When Lucas Hughes brainstormed his final community project to earn his Eagle Scout rank with Troop 365, he knew two things: he wasn’t going to build a bench, and it had to relate to dogs.
The 15-year-old East Wake High School student catered his project to some lesser considered residents, constructing the mini agility course at the new dog park at Wendell Community Park.
Made up of six obstacles – an adjustable jump, a dog walk, a tunnel, an a-frame, a teeter-totter and weave poles – the course took Hughes and his troop about three days to construct and install.
“I like dogs and knew I wanted to do something with dogs,” Hughes said. “I talked to Jeff (Polaski, the Parks and Recreation director) about doing something in here (the dog park) and then I researched the best obstacles.”
And he researched a lot – he said that before construction, he knew little about agility courses.
The town designates a certain amount of expenses for Eagle Scout projects, and covered most of Hughes’ $700 cost.
Running the course
Hughes’ project is designed for recreational use – it’s about a third the size of a full competitor’s course. He has a few more finishing touches to add before it’s complete, but the course is available for puppy parents for now.
Dog owners should run their pet through the course counter-clockwise, because the jump and teeter specifically are designed for that direction.
Professional agility trainer and competitor Alison Tickle, who lives near Knightdale, has been running courses for more than 10 years and took her dogs out to demonstrate how to use the course on a recent Friday afternoon.
Now, with two Shetland sheepdogs, or Shelties, and a border collie, Tickle has claimed regional, national and even international accolades for agility.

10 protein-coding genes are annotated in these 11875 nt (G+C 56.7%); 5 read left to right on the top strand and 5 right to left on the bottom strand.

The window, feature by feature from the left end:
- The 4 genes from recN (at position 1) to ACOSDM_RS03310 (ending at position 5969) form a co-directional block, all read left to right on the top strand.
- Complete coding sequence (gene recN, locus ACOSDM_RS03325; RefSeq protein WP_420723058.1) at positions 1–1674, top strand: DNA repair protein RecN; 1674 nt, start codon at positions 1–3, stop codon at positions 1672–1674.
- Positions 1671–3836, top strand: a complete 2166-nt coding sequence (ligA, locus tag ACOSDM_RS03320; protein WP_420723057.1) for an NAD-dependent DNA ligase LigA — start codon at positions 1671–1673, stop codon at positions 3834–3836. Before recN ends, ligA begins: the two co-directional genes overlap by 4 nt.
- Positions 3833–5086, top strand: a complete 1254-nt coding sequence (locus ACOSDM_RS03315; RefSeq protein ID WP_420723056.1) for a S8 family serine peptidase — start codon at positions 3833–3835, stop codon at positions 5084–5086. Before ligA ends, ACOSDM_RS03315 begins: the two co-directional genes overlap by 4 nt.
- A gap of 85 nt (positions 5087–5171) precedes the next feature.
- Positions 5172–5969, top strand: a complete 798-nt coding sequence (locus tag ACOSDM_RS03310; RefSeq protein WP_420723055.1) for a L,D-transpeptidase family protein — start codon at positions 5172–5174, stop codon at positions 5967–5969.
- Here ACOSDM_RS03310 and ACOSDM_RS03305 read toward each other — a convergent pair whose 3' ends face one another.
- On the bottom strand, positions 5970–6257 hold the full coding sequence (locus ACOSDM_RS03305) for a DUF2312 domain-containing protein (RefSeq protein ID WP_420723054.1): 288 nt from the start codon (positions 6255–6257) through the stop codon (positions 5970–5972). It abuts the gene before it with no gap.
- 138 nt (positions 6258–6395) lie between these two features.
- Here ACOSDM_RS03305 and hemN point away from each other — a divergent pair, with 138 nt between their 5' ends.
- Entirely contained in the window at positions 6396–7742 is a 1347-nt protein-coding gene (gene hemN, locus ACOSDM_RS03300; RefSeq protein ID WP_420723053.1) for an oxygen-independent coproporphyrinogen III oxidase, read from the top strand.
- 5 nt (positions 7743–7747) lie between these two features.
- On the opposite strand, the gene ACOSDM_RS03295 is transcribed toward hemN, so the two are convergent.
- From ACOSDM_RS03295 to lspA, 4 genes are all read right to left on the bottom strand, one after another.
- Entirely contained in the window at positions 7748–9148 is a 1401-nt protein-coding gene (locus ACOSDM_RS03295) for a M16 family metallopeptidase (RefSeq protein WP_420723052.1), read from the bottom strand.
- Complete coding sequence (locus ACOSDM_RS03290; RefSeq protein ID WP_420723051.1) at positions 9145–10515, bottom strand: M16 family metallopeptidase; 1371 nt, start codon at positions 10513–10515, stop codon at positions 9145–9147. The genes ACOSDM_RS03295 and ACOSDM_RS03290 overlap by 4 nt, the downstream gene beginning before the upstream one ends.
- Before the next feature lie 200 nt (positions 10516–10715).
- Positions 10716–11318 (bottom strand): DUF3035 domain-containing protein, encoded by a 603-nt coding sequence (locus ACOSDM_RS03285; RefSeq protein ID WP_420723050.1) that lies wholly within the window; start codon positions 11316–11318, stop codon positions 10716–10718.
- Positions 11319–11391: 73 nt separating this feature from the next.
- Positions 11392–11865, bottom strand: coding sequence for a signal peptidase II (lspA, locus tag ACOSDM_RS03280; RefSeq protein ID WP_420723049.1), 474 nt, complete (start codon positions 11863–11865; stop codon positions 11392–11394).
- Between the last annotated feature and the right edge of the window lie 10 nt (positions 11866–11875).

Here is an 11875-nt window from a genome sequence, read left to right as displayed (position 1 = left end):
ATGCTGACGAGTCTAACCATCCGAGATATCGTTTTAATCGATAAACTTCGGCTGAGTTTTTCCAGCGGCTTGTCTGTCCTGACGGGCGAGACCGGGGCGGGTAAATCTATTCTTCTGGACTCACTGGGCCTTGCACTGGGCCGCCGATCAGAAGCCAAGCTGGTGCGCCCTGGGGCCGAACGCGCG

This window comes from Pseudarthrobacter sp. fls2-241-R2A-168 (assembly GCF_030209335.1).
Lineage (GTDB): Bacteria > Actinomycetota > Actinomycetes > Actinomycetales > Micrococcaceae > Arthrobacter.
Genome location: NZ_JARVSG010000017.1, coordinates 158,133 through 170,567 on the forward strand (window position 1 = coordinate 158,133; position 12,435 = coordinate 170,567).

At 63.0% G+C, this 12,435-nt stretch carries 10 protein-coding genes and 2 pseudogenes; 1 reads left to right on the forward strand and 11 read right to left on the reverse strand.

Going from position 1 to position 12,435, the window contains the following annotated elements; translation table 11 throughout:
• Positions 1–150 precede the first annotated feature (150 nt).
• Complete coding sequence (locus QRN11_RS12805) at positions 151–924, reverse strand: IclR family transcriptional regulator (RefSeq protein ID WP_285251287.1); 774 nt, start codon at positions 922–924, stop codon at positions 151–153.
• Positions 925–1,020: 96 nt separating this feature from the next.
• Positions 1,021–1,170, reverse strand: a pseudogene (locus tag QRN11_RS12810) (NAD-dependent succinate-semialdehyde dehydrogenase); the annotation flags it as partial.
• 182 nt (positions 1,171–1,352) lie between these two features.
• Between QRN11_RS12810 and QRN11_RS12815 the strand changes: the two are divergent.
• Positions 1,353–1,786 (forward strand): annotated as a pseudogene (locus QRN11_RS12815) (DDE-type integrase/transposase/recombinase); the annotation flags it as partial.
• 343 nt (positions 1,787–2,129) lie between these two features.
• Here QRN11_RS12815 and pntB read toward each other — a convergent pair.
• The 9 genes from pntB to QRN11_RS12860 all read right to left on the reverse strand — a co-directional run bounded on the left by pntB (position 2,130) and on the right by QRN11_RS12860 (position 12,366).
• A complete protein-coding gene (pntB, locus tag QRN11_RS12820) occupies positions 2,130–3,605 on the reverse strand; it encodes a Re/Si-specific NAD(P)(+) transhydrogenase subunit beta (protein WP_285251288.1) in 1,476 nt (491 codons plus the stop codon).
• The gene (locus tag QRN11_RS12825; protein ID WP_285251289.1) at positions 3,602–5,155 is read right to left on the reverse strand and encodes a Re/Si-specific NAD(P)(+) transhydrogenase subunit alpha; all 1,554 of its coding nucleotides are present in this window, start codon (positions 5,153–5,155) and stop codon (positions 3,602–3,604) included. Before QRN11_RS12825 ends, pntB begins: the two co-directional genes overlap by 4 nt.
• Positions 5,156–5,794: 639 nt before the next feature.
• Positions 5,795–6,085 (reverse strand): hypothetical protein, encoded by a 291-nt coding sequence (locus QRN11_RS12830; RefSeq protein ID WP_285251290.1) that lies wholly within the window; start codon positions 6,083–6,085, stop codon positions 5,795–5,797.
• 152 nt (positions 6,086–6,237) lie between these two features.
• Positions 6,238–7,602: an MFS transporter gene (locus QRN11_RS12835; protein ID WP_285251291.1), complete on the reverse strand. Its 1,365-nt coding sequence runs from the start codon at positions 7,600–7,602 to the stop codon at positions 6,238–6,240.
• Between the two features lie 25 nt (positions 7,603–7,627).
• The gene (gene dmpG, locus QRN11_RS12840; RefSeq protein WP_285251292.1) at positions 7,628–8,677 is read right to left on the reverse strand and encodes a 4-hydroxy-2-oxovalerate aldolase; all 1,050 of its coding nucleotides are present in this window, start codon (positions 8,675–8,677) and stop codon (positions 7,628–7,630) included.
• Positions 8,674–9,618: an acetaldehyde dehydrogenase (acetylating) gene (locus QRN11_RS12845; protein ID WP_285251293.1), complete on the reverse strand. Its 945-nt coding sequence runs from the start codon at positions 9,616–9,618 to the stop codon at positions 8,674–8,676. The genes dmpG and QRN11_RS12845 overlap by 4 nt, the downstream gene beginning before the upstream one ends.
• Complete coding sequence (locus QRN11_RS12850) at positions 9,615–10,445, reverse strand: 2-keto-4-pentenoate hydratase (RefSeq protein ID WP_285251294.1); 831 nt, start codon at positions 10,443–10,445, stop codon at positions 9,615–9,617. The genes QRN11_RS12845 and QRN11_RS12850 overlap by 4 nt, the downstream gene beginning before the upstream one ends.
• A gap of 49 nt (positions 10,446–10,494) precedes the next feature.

“Once you get a ribbon it’s really addicting,” she said.
In running a competitive agility course, judges look for a dog that can run a “clean course” – or not hit any obstacles incorrectly or refusing to complete a step – in the fastest time possible.
“When you step out on the course, it’s the first time the dog sees the course,” Tickle said.
But because the handlers can view the course before competing, they can prepare and use special hand signals to guide their pets through the course.
When she’s not competing, the mother of two trains novice agility competitors through Thunderpawz Agility. In five years, she’s coached a few national winners.
She pointed out that many competitors are middle-aged women looking for an activity to participate in with their pets.
“It takes 15-18 months minimum of training to be able to compete,” Tickle said.
But for those who want to just have some fun, the dog park at Wendell Community Park is ready to use.
Professional agility trainer Alison Parr-Tickle shares tips on how to keep your beginner pup safe on the course:
▪ Keep your dog leashed.
▪ Hold on to Fido’s collar, if necessary.
▪ To encourage your pup to maneuver the course, use positive incentives like treats or a favorite toy.
▪ Never force Fido to complete an obstacle.
▪ Back off if he shows hesitancy.